"The US, in the meantime, could argue that Syria is in breach of the 1925 Geneva Protocol, which outlaws the use in war of poison gas. Since the end of the first world war, global powers have placed a ban on the use of chemical weapons, especially nerve agents. The US could now make the argument that a military response is justified to prevent the indiscriminate use of chemical weapons becoming a new norm of warfare."
As for the nature of an attack, Blitz suggests it would be "a one-off intervention" that sends "a severe warning shot to the [Syrian] regime" in order to "deter Assad from allowing chemical weapons to be used in this way again". He points out that this could cause civilian casualties, but "failure to take any meaningful action at all would give the Assad regime the green light to use chemical weapons attacks on civilian population with even greater impunity".
Meanwhile, the 20 UN weapon inspectors in Damascus have reportedly set off today to visit the scene of last Wednesday's attacks after the regime finally granted them permission. Doubts have been raised about how much evidence they are likely to find at this stage and it's unclear whether they will be allowed to do anything more than attempt to establish whether chemical weapons were used.
Their original mandate, agreed with the Syrian regime when they arrived in Syria to investigate other suspected chemical attacks, did not allow them to determine who was responsible for using such weapons – and this may also be the case with the most recent attacks. The BBC says "there is no indication that the mission's brief has changed".
Today's edition of the Emirates-based newspaper, The National, has an exclusive report claiming that Syrian military officers had not been told that the rockets they were firing contained chemical warheads. The story, by Phil Sands, quotes "a source from a well-connected family, who has contacts with both the opposition and regime loyalists" who says:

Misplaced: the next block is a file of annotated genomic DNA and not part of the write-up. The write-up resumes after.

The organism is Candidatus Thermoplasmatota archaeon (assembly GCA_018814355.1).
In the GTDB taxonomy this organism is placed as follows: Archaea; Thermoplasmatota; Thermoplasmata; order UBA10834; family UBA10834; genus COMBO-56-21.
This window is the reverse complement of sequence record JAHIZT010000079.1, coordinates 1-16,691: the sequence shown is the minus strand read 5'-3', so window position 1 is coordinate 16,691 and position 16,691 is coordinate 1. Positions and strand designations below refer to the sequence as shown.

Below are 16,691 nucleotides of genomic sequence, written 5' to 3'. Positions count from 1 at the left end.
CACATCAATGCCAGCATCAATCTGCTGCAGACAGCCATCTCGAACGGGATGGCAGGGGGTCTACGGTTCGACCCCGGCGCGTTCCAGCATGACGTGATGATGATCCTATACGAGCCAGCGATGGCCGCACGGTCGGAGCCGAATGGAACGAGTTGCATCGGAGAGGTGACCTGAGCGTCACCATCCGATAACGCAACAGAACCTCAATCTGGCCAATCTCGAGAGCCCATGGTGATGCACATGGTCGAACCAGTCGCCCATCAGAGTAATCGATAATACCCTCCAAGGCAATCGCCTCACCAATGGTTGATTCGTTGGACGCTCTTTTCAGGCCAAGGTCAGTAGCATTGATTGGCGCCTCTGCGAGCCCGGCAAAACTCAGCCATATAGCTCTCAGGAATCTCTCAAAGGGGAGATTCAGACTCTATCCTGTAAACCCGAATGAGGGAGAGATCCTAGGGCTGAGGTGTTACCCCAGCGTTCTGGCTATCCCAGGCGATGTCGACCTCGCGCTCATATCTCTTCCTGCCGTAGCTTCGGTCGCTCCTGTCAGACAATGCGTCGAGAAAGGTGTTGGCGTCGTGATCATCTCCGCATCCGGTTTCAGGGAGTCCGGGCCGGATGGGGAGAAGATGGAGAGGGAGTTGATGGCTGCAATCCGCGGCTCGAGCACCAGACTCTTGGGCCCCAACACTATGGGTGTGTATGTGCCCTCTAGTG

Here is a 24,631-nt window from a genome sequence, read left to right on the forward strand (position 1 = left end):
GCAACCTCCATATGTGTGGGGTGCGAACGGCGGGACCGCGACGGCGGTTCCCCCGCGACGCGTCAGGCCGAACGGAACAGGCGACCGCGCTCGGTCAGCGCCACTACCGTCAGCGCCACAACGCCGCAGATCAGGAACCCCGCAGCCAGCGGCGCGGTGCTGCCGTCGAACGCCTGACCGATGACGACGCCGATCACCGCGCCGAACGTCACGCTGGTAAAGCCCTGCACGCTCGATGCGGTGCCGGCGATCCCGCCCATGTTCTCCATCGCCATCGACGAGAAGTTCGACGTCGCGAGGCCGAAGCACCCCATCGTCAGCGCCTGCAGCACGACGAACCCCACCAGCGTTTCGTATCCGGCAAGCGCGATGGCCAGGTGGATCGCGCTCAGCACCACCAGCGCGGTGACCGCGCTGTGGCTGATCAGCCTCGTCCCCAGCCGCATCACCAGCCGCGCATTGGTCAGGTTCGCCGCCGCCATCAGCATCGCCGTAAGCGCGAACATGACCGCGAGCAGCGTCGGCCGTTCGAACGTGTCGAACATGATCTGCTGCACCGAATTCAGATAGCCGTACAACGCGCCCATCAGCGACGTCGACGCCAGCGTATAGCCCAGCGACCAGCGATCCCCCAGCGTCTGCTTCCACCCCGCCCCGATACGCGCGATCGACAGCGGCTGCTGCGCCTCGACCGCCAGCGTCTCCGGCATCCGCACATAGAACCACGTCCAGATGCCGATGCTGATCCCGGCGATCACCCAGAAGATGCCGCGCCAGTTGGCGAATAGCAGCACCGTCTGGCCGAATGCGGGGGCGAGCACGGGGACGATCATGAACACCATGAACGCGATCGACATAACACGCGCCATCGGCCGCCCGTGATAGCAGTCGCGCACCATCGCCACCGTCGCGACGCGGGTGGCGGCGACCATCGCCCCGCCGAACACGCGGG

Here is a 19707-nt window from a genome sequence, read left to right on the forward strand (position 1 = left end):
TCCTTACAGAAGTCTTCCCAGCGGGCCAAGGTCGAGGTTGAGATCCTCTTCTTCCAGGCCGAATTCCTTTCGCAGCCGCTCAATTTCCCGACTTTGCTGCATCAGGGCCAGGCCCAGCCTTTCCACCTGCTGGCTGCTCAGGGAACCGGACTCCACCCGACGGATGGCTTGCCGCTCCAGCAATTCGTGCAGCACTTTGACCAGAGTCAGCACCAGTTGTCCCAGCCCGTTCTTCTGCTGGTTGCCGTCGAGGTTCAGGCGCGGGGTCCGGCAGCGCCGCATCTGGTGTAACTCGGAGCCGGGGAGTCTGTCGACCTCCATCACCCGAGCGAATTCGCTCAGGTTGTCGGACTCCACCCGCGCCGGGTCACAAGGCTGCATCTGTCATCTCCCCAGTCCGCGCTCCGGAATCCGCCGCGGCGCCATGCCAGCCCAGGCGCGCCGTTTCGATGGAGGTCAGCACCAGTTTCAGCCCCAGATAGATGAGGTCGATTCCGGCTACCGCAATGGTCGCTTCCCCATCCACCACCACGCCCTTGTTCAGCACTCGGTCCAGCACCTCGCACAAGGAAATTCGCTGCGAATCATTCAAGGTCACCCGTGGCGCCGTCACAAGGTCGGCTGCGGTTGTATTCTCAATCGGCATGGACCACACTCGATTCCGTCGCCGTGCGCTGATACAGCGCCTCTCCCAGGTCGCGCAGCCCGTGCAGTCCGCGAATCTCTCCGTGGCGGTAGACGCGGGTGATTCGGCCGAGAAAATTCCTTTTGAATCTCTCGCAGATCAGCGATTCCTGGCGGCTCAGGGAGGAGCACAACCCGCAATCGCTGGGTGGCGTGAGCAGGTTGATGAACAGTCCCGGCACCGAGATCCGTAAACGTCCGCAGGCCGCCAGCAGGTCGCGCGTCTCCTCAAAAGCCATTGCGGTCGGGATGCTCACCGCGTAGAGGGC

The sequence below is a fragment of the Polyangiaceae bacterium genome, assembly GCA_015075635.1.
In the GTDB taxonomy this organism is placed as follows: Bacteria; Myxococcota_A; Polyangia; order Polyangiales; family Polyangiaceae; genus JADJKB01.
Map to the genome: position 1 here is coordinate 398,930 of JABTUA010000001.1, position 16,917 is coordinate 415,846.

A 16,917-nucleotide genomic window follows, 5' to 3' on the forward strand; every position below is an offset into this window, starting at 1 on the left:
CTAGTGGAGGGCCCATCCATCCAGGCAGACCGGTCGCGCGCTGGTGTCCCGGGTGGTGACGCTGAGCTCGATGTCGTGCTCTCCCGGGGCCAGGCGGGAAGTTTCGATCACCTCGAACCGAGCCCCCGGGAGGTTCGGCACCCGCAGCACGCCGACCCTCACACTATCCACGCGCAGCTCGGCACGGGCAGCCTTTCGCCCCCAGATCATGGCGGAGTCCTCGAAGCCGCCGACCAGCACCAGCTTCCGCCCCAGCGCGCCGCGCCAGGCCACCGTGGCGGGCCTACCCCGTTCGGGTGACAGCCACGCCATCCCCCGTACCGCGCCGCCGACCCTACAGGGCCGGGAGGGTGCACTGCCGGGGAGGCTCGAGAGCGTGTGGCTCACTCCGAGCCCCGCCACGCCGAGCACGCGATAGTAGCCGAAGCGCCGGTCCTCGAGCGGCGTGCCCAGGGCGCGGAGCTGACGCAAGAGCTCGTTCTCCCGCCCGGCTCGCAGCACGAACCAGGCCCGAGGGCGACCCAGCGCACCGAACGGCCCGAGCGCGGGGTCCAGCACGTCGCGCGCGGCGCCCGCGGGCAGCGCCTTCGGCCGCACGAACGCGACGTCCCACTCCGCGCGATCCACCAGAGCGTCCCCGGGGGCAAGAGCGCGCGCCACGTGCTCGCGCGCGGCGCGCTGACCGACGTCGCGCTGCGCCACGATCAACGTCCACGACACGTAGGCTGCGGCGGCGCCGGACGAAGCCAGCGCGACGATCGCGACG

"We have heard from people close to the regime that the chemical missiles were handed out a few hours before the attacks.
"They didn't come from the ministry of defence but from air force intelligence, under orders from Hafez Maklouf [a cousin of Assad]. The army officers are saying they did not know there were chemical weapons. Even some of the people transporting them are saying they had no idea what was in the rockets – they thought they were conventional explosives."
The same report includes an account of events on Wednesday night provided by the opposition Syrian National Coalition [SNC] which is said to be "based on a timeline from residents inside the affected areas and information collected from sources inside the regime who leak information to the rebels".
The SNC, obviously, is not an impartial source but the amount of detail included in this version is certainly interesting:
"The SNC said rockets loaded with chemicals were delivered to General Tahir Hamid Khalil, and were later launched from a regime army base housing the 155 brigade.
"After a night of fierce fighting on Tuesday in an area on the edge of Damascus known as Eastern Ghouta – once known for its clean natural water and lush orchards – regime troops moved back, leaving only aircraft overhead, the SNC said.
"At 2.30am on Wednesday, regime forces under the command of Gen Ghassan Abbas began launching the rockets, 16 of which were aimed at the eastern suburbs of Damascus, and hit Zamalka and Ain Tarma, densely populated areas in the Eastern Ghouta.